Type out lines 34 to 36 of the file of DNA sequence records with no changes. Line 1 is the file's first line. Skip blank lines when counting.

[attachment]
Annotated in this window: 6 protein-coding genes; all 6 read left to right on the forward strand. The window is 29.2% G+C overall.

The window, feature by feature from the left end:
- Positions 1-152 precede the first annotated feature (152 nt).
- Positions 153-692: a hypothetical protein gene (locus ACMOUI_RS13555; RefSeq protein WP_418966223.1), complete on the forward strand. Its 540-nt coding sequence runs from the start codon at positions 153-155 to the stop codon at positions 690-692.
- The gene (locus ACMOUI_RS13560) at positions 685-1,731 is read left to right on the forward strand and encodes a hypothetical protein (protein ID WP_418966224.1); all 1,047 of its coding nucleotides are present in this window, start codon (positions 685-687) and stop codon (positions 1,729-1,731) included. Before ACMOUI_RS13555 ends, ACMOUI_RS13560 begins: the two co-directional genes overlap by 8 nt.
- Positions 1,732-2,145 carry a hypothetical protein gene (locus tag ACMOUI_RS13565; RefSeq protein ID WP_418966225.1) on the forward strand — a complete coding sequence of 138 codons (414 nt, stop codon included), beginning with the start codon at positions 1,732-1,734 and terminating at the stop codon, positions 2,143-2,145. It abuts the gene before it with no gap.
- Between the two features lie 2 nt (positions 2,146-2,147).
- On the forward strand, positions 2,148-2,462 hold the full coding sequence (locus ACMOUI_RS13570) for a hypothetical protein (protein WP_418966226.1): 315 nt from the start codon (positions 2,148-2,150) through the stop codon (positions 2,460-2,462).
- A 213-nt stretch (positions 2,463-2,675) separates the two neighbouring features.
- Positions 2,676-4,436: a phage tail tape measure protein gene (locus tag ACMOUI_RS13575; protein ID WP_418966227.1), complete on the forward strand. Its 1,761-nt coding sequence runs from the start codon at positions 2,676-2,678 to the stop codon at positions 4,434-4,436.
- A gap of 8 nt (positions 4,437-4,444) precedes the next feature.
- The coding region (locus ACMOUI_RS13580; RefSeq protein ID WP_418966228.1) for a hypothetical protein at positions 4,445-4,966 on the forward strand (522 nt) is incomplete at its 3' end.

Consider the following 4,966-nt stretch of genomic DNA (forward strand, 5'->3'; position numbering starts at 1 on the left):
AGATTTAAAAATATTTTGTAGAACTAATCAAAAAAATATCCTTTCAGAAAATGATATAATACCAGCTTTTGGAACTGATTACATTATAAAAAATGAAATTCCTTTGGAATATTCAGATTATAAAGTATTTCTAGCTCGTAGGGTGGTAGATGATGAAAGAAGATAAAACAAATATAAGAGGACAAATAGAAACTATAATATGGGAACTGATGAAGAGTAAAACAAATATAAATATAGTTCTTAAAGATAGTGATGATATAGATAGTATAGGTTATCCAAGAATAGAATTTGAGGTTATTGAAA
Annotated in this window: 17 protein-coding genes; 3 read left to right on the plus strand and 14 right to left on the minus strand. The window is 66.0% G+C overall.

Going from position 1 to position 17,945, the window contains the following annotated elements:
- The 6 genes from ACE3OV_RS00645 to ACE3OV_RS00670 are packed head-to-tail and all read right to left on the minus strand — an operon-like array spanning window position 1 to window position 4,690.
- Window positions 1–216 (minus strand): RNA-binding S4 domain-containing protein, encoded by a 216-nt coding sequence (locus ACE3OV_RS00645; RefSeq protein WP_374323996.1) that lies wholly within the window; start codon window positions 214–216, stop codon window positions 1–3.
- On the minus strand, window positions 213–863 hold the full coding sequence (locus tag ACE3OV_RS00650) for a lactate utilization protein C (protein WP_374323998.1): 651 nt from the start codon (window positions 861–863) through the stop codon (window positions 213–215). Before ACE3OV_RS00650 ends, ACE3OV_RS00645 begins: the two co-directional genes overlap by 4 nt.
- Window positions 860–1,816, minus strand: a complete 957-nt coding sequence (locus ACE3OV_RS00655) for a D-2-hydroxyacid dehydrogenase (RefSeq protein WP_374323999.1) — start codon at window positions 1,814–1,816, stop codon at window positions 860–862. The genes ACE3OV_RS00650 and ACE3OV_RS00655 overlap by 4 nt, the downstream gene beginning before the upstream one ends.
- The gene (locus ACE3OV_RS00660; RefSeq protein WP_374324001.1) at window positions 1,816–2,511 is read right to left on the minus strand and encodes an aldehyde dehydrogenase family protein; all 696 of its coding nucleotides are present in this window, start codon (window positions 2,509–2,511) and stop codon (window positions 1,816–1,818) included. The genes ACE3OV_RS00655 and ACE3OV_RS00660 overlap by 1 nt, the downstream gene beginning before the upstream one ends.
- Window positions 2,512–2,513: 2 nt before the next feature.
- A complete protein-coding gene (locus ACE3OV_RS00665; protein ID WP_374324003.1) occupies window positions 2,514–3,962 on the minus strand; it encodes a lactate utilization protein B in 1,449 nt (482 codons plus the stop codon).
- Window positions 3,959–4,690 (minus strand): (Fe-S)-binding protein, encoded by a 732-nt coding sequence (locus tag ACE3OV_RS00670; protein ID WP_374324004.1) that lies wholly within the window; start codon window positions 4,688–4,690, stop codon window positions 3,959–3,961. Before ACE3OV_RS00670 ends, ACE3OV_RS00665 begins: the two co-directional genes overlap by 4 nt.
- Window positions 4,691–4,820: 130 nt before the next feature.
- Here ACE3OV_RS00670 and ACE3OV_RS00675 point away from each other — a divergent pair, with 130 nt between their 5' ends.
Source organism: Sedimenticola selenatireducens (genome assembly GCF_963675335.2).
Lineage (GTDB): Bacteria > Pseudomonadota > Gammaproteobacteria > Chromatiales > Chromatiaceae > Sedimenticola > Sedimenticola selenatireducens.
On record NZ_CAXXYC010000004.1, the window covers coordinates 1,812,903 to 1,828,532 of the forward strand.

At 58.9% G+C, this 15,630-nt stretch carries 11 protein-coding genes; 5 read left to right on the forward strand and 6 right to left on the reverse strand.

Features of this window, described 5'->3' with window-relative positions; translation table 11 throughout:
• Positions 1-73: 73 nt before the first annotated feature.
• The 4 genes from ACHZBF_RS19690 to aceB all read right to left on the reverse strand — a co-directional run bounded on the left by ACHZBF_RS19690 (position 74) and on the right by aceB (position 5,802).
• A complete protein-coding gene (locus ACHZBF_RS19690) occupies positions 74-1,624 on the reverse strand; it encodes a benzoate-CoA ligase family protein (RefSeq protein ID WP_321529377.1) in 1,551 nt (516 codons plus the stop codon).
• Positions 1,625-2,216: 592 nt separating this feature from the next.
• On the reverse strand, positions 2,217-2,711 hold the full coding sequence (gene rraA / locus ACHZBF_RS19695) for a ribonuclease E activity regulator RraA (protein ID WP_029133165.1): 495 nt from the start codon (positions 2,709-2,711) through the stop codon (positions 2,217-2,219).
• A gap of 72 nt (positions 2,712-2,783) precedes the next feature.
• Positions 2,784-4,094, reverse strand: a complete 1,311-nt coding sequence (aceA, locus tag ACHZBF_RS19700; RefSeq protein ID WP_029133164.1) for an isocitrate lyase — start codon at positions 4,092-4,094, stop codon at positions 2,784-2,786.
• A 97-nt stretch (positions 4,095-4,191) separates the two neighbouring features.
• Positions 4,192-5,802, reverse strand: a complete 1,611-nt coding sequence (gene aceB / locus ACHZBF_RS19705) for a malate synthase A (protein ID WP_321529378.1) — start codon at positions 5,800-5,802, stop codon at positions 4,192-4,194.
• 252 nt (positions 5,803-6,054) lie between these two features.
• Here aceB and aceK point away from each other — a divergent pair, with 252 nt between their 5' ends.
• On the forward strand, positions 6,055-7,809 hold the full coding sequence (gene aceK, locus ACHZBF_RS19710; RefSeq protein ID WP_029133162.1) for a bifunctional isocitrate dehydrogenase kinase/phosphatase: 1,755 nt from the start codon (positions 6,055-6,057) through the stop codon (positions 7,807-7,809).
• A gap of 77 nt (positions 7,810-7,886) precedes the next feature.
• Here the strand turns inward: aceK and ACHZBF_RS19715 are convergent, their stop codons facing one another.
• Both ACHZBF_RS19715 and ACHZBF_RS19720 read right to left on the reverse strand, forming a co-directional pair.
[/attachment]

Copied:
• A complete protein-coding gene (locus ACHZBF_RS19690) occupies positions 74-1,624 on the reverse strand; it encodes a benzoate-CoA ligase family protein (RefSeq protein ID WP_321529377.1) in 1,551 nt (516 codons plus the stop codon).
• Positions 1,625-2,216: 592 nt separating this feature from the next.
• On the reverse strand, positions 2,217-2,711 hold the full coding sequence (gene rraA / locus ACHZBF_RS19695) for a ribonuclease E activity regulator RraA (protein ID WP_029133165.1): 495 nt from the start codon (positions 2,709-2,711) through the stop codon (positions 2,217-2,219).